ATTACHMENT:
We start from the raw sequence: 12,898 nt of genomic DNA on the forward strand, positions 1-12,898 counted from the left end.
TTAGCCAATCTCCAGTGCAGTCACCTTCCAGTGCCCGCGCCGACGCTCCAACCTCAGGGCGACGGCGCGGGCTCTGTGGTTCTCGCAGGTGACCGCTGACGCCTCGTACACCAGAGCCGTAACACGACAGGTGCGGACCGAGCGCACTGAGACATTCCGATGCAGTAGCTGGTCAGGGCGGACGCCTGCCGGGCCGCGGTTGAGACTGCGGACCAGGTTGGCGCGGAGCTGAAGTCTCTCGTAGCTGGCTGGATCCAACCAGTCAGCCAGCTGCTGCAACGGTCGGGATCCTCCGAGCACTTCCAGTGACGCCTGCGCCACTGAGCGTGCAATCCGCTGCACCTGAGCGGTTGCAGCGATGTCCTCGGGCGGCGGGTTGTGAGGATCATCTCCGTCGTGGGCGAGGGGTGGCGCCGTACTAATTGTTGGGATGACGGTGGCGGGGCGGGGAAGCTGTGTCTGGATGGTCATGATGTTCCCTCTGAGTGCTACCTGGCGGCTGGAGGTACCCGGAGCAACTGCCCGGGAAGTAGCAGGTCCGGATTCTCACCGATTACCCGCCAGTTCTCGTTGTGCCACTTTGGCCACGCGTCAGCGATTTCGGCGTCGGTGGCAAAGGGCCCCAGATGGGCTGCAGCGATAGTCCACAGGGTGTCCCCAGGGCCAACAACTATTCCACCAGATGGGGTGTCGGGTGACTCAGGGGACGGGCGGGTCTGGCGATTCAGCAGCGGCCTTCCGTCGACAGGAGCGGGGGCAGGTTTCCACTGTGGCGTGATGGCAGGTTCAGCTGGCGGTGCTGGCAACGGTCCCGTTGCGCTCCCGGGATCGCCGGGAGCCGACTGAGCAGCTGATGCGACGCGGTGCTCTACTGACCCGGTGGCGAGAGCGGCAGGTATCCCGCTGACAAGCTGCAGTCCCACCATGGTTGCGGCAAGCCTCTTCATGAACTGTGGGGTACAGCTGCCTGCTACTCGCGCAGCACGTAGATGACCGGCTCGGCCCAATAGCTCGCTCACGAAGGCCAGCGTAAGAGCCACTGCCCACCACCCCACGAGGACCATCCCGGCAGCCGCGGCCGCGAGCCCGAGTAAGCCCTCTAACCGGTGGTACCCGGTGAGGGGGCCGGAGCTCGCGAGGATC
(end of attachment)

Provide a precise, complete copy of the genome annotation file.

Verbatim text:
We start from the raw sequence: 12,898 nt of genomic DNA on the forward strand, positions 1-12,898 counted from the left end.
TTAGCCAATCTCCAGTGCAGTCACCTTCCAGTGCCCGCGCCGACGCTCCAACCTCAGGGCGACGGCGCGGGCTCTGTGGTTCTCGCAGGTGACCGCTGACGCCTCGTACACCAGAGCCGTAACACGACAGGTGCGGACCGAGCGCACTGAGACATTCCGATGCAGTAGCTGGTCAGGGCGGACGCCTGCCGGGCCGCGGTTGAGACTGCGGACCAGGTTGGCGCGGAGCTGAAGTCTCTCGTAGCTGGCTGGATCCAACCAGTCAGCCAGCTGCTGCAACGGTCGGGATCCTCCGAGCACTTCCAGTGACGCCTGCGCCACTGAGCGTGCAATCCGCTGCACCTGAGCGGTTGCAGCGATGTCCTCGGGCGGCGGGTTGTGAGGATCATCTCCGTCGTGGGCGAGGGGTGGCGCCGTACTAATTGTTGGGATGACGGTGGCGGGGCGGGGAAGCTGTGTCTGGATGGTCATGATGTTCCCTCTGAGTGCTACCTGGCGGCTGGAGGTACCCGGAGCAACTGCCCGGGAAGTAGCAGGTCCGGATTCTCACCGATTACCCGCCAGTTCTCGTTGTGCCACTTTGGCCACGCGTCAGCGATTTCGGCGTCGGTGGCAAAGGGCCCCAGATGGGCTGCAGCGATAGTCCACAGGGTGTCCCCAGGGCCAACAACTATTCCACCAGATGGGGTGTCGGGTGACTCAGGGGACGGGCGGGTCTGGCGATTCAGCAGCGGCCTTCCGTCGACAGGAGCGGGGGCAGGTTTCCACTGTGGCGTGATGGCAGGTTCAGCTGGCGGTGCTGGCAACGGTCCCGTTGCGCTCCCGGGATCGCCGGGAGCCGACTGAGCAGCTGATGCGACGCGGTGCTCTACTGACCCGGTGGCGAGAGCGGCAGGTATCCCGCTGACAAGCTGCAGTCCCACCATGGTTGCGGCAAGCCTCTTCATGAACTGTGGGGTACAGCTGCCTGCTACTCGCGCAGCACGTAGATGACCGGCTCGGCCCAATAGCTCGCTCACGAAGGCCAGCGTAAGAGCCACTGCCCACCACCCCACGAGGACCATCCCGGCAGCCGCGGCCGCGAGCCCGAGTAAGCCCTCTAACCGGTGGTACCCGGTGAGGGGGCCGGAGCTCGCGAGGATC